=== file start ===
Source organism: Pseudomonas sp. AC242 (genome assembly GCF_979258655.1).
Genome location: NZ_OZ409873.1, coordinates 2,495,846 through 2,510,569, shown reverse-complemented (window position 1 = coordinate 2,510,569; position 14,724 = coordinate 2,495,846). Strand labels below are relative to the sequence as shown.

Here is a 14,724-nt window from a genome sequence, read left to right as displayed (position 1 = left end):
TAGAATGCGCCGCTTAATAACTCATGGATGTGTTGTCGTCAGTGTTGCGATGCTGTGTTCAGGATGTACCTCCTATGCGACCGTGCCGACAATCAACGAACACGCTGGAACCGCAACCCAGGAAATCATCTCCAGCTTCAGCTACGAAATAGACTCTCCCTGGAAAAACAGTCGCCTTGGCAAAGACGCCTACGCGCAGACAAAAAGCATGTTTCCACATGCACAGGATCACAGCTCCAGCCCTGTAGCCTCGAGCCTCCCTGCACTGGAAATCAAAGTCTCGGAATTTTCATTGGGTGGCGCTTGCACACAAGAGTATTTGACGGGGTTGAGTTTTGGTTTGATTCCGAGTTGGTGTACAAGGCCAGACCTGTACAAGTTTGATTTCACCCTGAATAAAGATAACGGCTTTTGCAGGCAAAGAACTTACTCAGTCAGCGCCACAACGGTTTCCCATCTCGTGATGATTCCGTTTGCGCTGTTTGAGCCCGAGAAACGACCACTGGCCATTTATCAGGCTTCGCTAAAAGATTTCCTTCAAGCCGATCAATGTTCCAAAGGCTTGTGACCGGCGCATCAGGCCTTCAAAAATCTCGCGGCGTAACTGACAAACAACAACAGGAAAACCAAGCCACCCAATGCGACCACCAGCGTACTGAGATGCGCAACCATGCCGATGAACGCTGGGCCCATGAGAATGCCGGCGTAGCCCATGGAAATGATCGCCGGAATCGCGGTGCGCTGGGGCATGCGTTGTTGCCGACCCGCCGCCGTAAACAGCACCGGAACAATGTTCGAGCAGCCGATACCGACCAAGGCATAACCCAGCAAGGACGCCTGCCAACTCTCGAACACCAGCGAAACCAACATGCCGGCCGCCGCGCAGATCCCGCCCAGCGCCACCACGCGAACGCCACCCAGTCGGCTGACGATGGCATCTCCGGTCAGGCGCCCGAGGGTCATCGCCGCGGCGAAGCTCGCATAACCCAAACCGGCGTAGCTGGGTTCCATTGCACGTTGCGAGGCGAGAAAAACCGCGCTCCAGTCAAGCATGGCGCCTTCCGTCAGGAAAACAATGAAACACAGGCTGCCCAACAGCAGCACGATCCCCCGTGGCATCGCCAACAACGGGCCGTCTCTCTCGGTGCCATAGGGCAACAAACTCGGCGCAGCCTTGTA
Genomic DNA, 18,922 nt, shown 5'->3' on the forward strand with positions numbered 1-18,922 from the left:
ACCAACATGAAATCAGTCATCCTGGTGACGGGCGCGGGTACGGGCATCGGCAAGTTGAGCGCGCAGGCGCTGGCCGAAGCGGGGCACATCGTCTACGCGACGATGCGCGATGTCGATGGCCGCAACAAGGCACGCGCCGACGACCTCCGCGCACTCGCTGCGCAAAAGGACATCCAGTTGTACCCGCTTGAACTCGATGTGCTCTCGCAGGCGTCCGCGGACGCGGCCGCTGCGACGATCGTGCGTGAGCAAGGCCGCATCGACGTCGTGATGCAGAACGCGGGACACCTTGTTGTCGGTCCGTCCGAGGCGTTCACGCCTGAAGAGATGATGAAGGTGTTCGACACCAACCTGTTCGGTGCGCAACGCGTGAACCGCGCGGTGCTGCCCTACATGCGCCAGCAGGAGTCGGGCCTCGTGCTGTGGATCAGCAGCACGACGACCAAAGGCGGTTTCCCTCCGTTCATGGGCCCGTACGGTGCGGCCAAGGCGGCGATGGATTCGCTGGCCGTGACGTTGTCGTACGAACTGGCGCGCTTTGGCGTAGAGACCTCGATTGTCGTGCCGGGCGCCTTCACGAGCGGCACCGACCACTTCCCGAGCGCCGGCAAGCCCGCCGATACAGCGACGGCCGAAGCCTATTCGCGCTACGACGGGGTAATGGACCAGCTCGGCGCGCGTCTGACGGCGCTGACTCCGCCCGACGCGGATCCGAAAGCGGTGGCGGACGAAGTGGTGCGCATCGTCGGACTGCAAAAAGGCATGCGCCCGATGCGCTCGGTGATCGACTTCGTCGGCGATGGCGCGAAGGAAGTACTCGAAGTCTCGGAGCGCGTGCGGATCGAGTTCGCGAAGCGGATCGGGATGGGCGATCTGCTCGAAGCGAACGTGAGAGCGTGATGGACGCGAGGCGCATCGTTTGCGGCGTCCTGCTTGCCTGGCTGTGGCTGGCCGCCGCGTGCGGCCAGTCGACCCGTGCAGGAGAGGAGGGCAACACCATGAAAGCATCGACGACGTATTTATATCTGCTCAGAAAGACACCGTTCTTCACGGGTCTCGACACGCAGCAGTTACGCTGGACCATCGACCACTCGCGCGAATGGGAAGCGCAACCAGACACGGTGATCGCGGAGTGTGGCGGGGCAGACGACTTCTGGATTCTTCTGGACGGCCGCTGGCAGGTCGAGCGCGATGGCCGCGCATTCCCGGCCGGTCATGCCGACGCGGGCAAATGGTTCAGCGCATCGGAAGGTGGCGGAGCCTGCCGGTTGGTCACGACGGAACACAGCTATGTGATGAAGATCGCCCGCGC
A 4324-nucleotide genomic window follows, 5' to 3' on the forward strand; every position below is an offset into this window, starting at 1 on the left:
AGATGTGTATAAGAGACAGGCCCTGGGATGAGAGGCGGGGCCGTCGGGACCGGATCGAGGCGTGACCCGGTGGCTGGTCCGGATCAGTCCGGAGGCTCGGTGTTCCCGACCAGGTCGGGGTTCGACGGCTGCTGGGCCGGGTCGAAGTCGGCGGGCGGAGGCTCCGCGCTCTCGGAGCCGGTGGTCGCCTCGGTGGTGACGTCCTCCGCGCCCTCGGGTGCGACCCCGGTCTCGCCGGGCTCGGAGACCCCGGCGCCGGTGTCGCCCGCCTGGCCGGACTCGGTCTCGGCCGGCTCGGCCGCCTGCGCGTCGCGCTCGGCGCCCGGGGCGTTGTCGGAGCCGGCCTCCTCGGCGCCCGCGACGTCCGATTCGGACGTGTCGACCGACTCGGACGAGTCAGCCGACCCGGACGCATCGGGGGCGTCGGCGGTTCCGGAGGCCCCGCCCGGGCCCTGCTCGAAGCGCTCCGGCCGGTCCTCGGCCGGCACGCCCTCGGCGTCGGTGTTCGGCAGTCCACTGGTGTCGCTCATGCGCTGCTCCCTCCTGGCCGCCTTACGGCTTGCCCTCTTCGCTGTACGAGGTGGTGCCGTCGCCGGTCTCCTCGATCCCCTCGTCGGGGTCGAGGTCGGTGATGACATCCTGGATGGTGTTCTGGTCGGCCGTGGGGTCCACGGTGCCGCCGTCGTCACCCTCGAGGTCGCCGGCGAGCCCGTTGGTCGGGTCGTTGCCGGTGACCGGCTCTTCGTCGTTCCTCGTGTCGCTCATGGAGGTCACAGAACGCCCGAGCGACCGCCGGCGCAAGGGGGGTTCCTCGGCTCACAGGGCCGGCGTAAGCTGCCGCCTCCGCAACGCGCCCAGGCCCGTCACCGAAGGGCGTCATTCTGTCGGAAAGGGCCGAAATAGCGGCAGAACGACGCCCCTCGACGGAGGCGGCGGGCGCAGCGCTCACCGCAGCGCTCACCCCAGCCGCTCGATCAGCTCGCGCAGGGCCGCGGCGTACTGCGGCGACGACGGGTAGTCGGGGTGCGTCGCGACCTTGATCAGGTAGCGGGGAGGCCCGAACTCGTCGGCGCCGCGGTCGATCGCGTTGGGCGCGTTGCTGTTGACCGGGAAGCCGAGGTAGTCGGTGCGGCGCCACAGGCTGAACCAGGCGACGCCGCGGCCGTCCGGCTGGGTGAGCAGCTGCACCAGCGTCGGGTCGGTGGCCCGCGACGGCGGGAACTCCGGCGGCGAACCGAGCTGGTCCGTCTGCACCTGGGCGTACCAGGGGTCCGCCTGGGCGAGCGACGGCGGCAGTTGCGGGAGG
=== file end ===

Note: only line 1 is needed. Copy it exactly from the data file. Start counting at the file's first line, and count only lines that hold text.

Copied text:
Source organism: Pseudomonas sp. AC242 (genome assembly GCF_979258655.1).